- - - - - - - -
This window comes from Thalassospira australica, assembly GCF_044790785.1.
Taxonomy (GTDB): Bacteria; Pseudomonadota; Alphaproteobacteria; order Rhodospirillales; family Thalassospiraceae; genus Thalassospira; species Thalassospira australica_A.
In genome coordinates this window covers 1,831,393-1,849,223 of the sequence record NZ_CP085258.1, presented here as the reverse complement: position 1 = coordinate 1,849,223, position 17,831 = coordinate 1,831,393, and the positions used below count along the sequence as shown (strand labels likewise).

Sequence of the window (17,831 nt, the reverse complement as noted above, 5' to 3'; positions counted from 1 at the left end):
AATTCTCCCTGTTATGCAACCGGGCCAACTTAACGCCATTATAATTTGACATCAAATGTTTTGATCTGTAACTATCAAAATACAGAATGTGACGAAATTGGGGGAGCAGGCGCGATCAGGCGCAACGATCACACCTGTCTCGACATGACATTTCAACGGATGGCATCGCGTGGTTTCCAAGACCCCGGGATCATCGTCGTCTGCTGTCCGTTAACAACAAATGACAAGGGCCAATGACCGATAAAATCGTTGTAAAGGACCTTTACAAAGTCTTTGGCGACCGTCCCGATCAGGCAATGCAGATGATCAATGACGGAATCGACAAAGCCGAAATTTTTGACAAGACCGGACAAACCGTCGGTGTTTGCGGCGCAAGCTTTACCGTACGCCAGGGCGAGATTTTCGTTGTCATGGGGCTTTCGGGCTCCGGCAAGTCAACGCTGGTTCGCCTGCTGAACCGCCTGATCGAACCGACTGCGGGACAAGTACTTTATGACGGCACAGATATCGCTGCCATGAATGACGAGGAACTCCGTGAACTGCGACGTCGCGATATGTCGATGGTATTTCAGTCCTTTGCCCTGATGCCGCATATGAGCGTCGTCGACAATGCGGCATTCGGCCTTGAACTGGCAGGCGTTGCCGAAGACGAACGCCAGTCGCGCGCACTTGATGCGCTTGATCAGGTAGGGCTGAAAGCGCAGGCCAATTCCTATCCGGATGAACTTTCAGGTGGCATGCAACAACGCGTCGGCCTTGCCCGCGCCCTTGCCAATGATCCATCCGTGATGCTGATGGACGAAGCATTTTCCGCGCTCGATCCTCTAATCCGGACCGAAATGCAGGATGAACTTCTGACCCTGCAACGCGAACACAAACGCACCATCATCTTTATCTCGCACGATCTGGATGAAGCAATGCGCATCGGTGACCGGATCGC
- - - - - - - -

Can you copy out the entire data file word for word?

This window comes from Thalassospira australica, assembly GCF_044790785.1.
Taxonomy (GTDB): Bacteria; Pseudomonadota; Alphaproteobacteria; order Rhodospirillales; family Thalassospiraceae; genus Thalassospira; species Thalassospira australica_A.
In genome coordinates this window covers 1,831,393-1,849,223 of the sequence record NZ_CP085258.1, presented here as the reverse complement: position 1 = coordinate 1,849,223, position 17,831 = coordinate 1,831,393, and the positions used below count along the sequence as shown (strand labels likewise).

Sequence of the window (17,831 nt, the reverse complement as noted above, 5' to 3'; positions counted from 1 at the left end):
AATTCTCCCTGTTATGCAACCGGGCCAACTTAACGCCATTATAATTTGACATCAAATGTTTTGATCTGTAACTATCAAAATACAGAATGTGACGAAATTGGGGGAGCAGGCGCGATCAGGCGCAACGATCACACCTGTCTCGACATGACATTTCAACGGATGGCATCGCGTGGTTTCCAAGACCCCGGGATCATCGTCGTCTGCTGTCCGTTAACAACAAATGACAAGGGCCAATGACCGATAAAATCGTTGTAAAGGACCTTTACAAAGTCTTTGGCGACCGTCCCGATCAGGCAATGCAGATGATCAATGACGGAATCGACAAAGCCGAAATTTTTGACAAGACCGGACAAACCGTCGGTGTTTGCGGCGCAAGCTTTACCGTACGCCAGGGCGAGATTTTCGTTGTCATGGGGCTTTCGGGCTCCGGCAAGTCAACGCTGGTTCGCCTGCTGAACCGCCTGATCGAACCGACTGCGGGACAAGTACTTTATGACGGCACAGATATCGCTGCCATGAATGACGAGGAACTCCGTGAACTGCGACGTCGCGATATGTCGATGGTATTTCAGTCCTTTGCCCTGATGCCGCATATGAGCGTCGTCGACAATGCGGCATTCGGCCTTGAACTGGCAGGCGTTGCCGAAGACGAACGCCAGTCGCGCGCACTTGATGCGCTTGATCAGGTAGGGCTGAAAGCGCAGGCCAATTCCTATCCGGATGAACTTTCAGGTGGCATGCAACAACGCGTCGGCCTTGCCCGCGCCCTTGCCAATGATCCATCCGTGATGCTGATGGACGAAGCATTTTCCGCGCTCGATCCTCTAATCCGGACCGAAATGCAGGATGAACTTCTGACCCTGCAACGCGAACACAAACGCACCATCATCTTTATCTCGCACGATCTGGATGAAGCAATGCGCATCGGTGACCGGATCGC